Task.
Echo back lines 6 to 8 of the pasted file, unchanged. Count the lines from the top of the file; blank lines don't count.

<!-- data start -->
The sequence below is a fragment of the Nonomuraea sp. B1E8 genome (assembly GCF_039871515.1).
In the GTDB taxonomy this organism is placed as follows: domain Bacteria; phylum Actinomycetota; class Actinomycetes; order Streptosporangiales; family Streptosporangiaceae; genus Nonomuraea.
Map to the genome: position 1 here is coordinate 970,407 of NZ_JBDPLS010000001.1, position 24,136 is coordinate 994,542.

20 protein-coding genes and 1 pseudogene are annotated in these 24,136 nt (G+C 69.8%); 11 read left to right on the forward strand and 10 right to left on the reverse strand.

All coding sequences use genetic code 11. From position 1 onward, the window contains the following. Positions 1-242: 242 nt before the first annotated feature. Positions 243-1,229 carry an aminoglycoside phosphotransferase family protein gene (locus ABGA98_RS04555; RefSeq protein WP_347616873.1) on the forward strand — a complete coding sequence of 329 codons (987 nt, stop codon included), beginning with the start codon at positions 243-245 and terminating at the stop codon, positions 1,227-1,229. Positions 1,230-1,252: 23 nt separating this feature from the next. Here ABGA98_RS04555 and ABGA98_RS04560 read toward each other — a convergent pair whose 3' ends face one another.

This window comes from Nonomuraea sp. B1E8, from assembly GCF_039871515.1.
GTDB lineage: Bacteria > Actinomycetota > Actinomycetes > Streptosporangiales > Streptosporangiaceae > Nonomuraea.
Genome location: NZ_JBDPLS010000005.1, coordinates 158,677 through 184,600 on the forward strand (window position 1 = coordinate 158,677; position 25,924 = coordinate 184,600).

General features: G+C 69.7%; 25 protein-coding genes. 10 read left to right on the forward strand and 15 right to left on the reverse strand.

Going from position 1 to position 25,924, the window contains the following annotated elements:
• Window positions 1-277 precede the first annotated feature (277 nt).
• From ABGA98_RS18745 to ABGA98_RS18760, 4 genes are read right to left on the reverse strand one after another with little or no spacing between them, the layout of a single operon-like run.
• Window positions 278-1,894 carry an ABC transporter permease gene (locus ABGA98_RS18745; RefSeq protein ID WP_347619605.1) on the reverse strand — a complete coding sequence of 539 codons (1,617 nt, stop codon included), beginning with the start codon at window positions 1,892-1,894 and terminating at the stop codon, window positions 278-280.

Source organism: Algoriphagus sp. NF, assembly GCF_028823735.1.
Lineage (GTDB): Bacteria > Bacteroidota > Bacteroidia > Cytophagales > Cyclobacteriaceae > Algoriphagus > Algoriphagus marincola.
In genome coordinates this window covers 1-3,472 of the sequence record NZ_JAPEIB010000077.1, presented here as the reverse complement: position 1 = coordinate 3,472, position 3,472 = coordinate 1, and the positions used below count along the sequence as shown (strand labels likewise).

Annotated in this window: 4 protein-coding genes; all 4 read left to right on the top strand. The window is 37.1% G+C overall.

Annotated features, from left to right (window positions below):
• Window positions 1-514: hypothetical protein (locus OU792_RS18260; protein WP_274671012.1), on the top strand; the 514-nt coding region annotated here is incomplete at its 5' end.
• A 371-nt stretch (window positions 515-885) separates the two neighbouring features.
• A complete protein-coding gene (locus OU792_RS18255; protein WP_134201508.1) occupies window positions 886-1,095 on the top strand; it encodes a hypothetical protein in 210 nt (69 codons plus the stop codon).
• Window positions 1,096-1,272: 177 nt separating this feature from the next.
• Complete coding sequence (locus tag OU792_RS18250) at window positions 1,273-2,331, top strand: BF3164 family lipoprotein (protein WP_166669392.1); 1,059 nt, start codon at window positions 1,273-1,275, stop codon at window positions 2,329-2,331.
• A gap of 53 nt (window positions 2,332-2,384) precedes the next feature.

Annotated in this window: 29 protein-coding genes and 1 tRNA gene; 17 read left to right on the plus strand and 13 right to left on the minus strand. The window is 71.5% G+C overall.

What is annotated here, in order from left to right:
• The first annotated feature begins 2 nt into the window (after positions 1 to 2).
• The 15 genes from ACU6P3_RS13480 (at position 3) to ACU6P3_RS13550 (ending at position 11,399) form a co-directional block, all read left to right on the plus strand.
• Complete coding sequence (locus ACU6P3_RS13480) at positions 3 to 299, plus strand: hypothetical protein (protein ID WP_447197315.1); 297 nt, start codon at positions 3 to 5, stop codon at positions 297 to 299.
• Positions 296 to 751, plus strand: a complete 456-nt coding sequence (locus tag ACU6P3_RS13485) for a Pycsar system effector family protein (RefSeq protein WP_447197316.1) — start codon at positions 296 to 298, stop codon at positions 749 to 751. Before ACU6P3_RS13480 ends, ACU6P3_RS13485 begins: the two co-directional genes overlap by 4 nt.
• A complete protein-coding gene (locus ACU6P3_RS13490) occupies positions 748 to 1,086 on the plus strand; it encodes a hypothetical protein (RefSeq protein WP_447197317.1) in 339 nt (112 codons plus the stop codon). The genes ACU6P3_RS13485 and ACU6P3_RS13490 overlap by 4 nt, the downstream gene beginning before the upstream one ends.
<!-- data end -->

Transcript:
This window comes from Nonomuraea sp. B1E8, from assembly GCF_039871515.1.
GTDB lineage: Bacteria > Actinomycetota > Actinomycetes > Streptosporangiales > Streptosporangiaceae > Nonomuraea.
Genome location: NZ_JBDPLS010000005.1, coordinates 158,677 through 184,600 on the forward strand (window position 1 = coordinate 158,677; position 25,924 = coordinate 184,600).